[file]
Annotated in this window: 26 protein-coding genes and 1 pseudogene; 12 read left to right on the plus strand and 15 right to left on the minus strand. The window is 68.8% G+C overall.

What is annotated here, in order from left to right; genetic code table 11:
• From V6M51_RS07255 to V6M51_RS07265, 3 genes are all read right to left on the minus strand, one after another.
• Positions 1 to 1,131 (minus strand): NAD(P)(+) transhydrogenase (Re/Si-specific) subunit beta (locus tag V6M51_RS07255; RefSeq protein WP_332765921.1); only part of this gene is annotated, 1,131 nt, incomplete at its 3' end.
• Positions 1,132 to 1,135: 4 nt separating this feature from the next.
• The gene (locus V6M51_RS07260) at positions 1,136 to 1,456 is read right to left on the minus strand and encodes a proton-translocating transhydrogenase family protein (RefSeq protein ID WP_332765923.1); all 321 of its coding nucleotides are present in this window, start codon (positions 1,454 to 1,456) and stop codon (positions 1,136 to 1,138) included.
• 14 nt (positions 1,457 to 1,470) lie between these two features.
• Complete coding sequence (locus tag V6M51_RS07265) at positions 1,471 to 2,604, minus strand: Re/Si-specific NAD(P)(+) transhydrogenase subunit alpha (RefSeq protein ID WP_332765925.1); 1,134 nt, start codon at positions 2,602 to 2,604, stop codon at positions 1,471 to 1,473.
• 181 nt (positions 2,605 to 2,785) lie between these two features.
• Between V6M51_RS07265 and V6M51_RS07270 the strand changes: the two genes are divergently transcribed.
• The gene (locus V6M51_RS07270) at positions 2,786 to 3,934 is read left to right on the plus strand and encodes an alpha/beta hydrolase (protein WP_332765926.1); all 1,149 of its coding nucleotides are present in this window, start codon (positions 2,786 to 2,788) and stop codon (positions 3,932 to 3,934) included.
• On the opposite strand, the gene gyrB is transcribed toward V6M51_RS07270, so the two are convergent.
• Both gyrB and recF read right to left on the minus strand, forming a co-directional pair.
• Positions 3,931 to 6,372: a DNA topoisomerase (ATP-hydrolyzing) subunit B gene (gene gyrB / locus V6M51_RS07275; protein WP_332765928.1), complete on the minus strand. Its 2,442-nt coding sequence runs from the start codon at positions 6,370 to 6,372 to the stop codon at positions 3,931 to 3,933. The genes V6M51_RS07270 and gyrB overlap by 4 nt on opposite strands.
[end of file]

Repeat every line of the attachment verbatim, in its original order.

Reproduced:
Annotated in this window: 26 protein-coding genes and 1 pseudogene; 12 read left to right on the plus strand and 15 right to left on the minus strand. The window is 68.8% G+C overall.

What is annotated here, in order from left to right; genetic code table 11:
• From V6M51_RS07255 to V6M51_RS07265, 3 genes are all read right to left on the minus strand, one after another.
• Positions 1 to 1,131 (minus strand): NAD(P)(+) transhydrogenase (Re/Si-specific) subunit beta (locus tag V6M51_RS07255; RefSeq protein WP_332765921.1); only part of this gene is annotated, 1,131 nt, incomplete at its 3' end.
• Positions 1,132 to 1,135: 4 nt separating this feature from the next.
• The gene (locus V6M51_RS07260) at positions 1,136 to 1,456 is read right to left on the minus strand and encodes a proton-translocating transhydrogenase family protein (RefSeq protein ID WP_332765923.1); all 321 of its coding nucleotides are present in this window, start codon (positions 1,454 to 1,456) and stop codon (positions 1,136 to 1,138) included.
• 14 nt (positions 1,457 to 1,470) lie between these two features.
• Complete coding sequence (locus tag V6M51_RS07265) at positions 1,471 to 2,604, minus strand: Re/Si-specific NAD(P)(+) transhydrogenase subunit alpha (RefSeq protein ID WP_332765925.1); 1,134 nt, start codon at positions 2,602 to 2,604, stop codon at positions 1,471 to 1,473.
• 181 nt (positions 2,605 to 2,785) lie between these two features.
• Between V6M51_RS07265 and V6M51_RS07270 the strand changes: the two genes are divergently transcribed.
• The gene (locus V6M51_RS07270) at positions 2,786 to 3,934 is read left to right on the plus strand and encodes an alpha/beta hydrolase (protein WP_332765926.1); all 1,149 of its coding nucleotides are present in this window, start codon (positions 2,786 to 2,788) and stop codon (positions 3,932 to 3,934) included.
• On the opposite strand, the gene gyrB is transcribed toward V6M51_RS07270, so the two are convergent.
• Both gyrB and recF read right to left on the minus strand, forming a co-directional pair.
• Positions 3,931 to 6,372: a DNA topoisomerase (ATP-hydrolyzing) subunit B gene (gene gyrB / locus V6M51_RS07275; protein WP_332765928.1), complete on the minus strand. Its 2,442-nt coding sequence runs from the start codon at positions 6,370 to 6,372 to the stop codon at positions 3,931 to 3,933. The genes V6M51_RS07270 and gyrB overlap by 4 nt on opposite strands.